Investors soon won't be able to follow Warren Buffett's every move in HP's stock if the billionaire's company keeps selling off shares of the printer and computer maker.
Berkshire Hathaway's ownership of HP Inc. is about to drop below 10 per cent after it sold nearly 5 million shares, according to a regulatory filing by Buffett's company late Monday.
The Securities and Exchange Commission requires investors who own less than 10 per cent of a company to report their company holdings only on a quarterly basis rather than big investors who must disclose their actions closer to the time of a so-called “triggering” event, which can mean buying or selling shares.
Many investors do watch Buffett's moves closely because of his extremely successful track record over the years.
Not that long ago, Berkshire owned more than 12 per cent of HP's stock before it started to trim its stake last month. Now it's down to 10.2 per cent after several stock sales of the Palo Alto, California, company.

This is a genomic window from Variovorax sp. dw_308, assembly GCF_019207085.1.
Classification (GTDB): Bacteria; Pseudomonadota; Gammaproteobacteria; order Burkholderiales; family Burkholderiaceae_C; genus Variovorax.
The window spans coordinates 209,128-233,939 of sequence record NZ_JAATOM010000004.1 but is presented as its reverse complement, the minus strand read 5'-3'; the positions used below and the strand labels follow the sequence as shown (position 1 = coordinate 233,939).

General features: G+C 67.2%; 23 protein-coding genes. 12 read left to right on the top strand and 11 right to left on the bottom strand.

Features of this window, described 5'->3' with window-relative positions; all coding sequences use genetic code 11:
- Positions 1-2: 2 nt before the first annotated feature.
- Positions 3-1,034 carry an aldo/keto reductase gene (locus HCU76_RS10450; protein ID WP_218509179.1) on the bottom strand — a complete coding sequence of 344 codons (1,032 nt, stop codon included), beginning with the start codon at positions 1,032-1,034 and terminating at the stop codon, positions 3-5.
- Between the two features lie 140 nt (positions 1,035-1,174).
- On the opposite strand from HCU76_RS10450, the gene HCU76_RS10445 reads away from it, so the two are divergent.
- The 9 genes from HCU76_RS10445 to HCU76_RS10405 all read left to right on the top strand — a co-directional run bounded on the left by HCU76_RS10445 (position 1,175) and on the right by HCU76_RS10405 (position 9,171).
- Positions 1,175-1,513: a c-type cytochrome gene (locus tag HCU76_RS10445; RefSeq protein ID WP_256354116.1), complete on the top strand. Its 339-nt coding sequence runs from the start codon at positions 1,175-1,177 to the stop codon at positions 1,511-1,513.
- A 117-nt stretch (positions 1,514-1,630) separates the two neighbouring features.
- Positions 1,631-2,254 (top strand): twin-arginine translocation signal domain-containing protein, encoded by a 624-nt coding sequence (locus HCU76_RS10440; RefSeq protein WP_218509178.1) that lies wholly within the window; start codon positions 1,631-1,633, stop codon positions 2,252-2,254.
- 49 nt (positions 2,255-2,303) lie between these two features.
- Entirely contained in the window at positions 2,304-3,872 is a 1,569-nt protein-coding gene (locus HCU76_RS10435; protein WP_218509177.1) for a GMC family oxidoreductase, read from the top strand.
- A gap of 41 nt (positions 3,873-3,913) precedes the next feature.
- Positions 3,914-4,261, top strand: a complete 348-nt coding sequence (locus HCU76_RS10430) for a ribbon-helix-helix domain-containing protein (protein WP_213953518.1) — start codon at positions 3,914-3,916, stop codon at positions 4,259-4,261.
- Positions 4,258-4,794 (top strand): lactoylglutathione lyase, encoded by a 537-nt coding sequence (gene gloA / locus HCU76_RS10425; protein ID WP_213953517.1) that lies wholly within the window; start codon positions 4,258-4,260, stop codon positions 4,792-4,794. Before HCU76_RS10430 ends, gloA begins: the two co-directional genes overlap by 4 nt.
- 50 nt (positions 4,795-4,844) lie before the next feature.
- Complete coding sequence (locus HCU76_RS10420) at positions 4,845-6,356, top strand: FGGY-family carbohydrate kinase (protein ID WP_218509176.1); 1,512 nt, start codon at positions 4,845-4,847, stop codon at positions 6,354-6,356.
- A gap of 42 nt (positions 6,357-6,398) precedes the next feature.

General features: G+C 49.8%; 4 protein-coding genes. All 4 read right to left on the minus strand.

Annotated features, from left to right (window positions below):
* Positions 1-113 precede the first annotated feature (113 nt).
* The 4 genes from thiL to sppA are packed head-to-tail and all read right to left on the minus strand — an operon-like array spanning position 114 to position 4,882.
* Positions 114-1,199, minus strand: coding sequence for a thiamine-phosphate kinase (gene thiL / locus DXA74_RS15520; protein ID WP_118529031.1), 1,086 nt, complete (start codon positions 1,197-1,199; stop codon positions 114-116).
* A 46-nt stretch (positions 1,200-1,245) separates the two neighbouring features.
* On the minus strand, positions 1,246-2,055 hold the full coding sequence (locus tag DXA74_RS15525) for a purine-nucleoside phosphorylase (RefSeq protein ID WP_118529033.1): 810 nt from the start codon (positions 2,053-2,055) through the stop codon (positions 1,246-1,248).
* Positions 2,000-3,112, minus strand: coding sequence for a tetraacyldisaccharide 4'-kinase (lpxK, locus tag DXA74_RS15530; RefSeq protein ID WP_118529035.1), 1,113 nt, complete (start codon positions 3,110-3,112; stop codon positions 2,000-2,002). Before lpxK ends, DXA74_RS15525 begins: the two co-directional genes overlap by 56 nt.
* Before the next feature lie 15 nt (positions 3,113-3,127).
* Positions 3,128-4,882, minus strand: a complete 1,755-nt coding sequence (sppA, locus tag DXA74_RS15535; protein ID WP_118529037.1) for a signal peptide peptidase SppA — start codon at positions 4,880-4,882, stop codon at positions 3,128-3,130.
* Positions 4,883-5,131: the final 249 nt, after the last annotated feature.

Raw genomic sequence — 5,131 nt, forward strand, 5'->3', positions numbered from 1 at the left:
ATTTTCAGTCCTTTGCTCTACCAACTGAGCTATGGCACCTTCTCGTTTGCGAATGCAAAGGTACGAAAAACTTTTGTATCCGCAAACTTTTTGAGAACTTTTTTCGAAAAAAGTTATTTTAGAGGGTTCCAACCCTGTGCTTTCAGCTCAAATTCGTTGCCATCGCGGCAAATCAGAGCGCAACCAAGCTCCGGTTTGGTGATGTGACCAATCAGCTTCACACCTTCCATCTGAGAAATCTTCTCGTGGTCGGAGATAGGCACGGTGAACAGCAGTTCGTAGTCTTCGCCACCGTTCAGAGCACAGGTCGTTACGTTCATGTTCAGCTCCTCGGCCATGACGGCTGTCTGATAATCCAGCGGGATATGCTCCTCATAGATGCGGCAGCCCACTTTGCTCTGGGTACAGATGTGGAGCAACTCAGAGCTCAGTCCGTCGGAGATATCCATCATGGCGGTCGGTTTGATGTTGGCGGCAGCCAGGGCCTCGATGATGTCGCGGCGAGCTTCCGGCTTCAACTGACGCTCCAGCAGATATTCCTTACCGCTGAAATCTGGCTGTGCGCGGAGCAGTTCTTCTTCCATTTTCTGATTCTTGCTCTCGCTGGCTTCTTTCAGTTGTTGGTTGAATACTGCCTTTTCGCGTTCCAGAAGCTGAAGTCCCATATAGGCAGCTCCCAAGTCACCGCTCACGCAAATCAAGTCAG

In the past 30 days, shares of HP Inc. have tumbled nearly 14 per cent, but there has been a fairly broad sell-off across the tech sector. In the same span, shares of Apple Inc. have fallen 9 per cent. But HP is still one of the biggest decliners among peers.
Buffett may be doing more than just trimming the investment, but he doesn't comment on stock sales like this any more than what he's required to disclose because he doesn't want to tip his hand while Berkshire might still be selling. He didn't immediately respond to questions Tuesday on these latest sales.
Berkshire amassed its HP stake early last year. Even after the latest sales, Buffett's Omaha, Nebraska-based conglomerate still held more than 100.9 million shares. Altogether, Berkshire has sold just over 20 million shares in the past month.
Throughout his investment career, Buffett has famously resisted investing in tech companies because he said he couldn't confidently pick out the long-term winners. But in recent years, Berkshire has bought a massive stake in Apple that ranks as the largest investment in its USD 350 billion portfolio. Buffett has said he considers Apple a consumer products company with extremely loyal customers, and he can understand that kind of business.
Besides investments, Berkshire owns an eclectic mix of companies, including Geico insurance, BNSF railroad, several major utilities and an assortment of manufacturing and retail businesses including well-known brands like Dairy Queen, See's Candy and Helzberg Diamonds.